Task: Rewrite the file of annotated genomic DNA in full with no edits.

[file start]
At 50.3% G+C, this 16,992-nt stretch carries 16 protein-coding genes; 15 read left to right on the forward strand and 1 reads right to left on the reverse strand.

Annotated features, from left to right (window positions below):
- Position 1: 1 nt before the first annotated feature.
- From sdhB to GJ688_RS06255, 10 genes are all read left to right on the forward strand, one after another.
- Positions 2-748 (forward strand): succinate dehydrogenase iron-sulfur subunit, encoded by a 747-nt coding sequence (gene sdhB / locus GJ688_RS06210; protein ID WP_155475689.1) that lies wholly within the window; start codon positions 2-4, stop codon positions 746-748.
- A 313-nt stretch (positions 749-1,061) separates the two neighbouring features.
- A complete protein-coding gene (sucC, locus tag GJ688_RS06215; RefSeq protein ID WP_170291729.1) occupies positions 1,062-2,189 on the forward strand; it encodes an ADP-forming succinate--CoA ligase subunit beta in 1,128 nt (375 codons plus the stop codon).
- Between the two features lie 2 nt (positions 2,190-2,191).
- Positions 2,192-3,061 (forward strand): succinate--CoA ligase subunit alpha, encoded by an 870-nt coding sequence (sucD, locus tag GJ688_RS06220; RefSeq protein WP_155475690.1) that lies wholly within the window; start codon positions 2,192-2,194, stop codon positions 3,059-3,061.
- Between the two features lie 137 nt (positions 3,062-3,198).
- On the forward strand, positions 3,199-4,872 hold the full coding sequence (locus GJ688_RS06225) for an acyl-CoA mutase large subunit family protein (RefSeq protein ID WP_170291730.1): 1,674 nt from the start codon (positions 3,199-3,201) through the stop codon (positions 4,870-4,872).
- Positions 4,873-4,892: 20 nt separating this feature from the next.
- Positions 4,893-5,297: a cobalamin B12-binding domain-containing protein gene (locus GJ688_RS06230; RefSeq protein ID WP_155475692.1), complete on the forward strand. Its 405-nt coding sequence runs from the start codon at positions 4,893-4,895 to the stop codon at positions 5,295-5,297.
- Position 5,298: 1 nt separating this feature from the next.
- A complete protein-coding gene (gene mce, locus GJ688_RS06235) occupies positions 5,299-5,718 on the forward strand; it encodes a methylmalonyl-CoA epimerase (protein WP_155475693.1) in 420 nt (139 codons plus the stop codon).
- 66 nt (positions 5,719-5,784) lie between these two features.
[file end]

At 50.3% G+C, this 16,992-nt stretch carries 16 protein-coding genes; 15 read left to right on the forward strand and 1 reads right to left on the reverse strand.

Annotated features, from left to right (window positions below):
- Position 1: 1 nt before the first annotated feature.
- From sdhB to GJ688_RS06255, 10 genes are all read left to right on the forward strand, one after another.
- Positions 2-748 (forward strand): succinate dehydrogenase iron-sulfur subunit, encoded by a 747-nt coding sequence (gene sdhB / locus GJ688_RS06210; protein ID WP_155475689.1) that lies wholly within the window; start codon positions 2-4, stop codon positions 746-748.
- A 313-nt stretch (positions 749-1,061) separates the two neighbouring features.
- A complete protein-coding gene (sucC, locus tag GJ688_RS06215; RefSeq protein ID WP_170291729.1) occupies positions 1,062-2,189 on the forward strand; it encodes an ADP-forming succinate--CoA ligase subunit beta in 1,128 nt (375 codons plus the stop codon).
- Between the two features lie 2 nt (positions 2,190-2,191).
- Positions 2,192-3,061 (forward strand): succinate--CoA ligase subunit alpha, encoded by an 870-nt coding sequence (sucD, locus tag GJ688_RS06220; RefSeq protein WP_155475690.1) that lies wholly within the window; start codon positions 2,192-2,194, stop codon positions 3,059-3,061.
- Between the two features lie 137 nt (positions 3,062-3,198).
- On the forward strand, positions 3,199-4,872 hold the full coding sequence (locus GJ688_RS06225) for an acyl-CoA mutase large subunit family protein (RefSeq protein ID WP_170291730.1): 1,674 nt from the start codon (positions 3,199-3,201) through the stop codon (positions 4,870-4,872).
- Positions 4,873-4,892: 20 nt separating this feature from the next.
- Positions 4,893-5,297: a cobalamin B12-binding domain-containing protein gene (locus GJ688_RS06230; RefSeq protein ID WP_155475692.1), complete on the forward strand. Its 405-nt coding sequence runs from the start codon at positions 4,893-4,895 to the stop codon at positions 5,295-5,297.
- Position 5,298: 1 nt separating this feature from the next.
- A complete protein-coding gene (gene mce, locus GJ688_RS06235) occupies positions 5,299-5,718 on the forward strand; it encodes a methylmalonyl-CoA epimerase (protein WP_155475693.1) in 420 nt (139 codons plus the stop codon).
- 66 nt (positions 5,719-5,784) lie between these two features.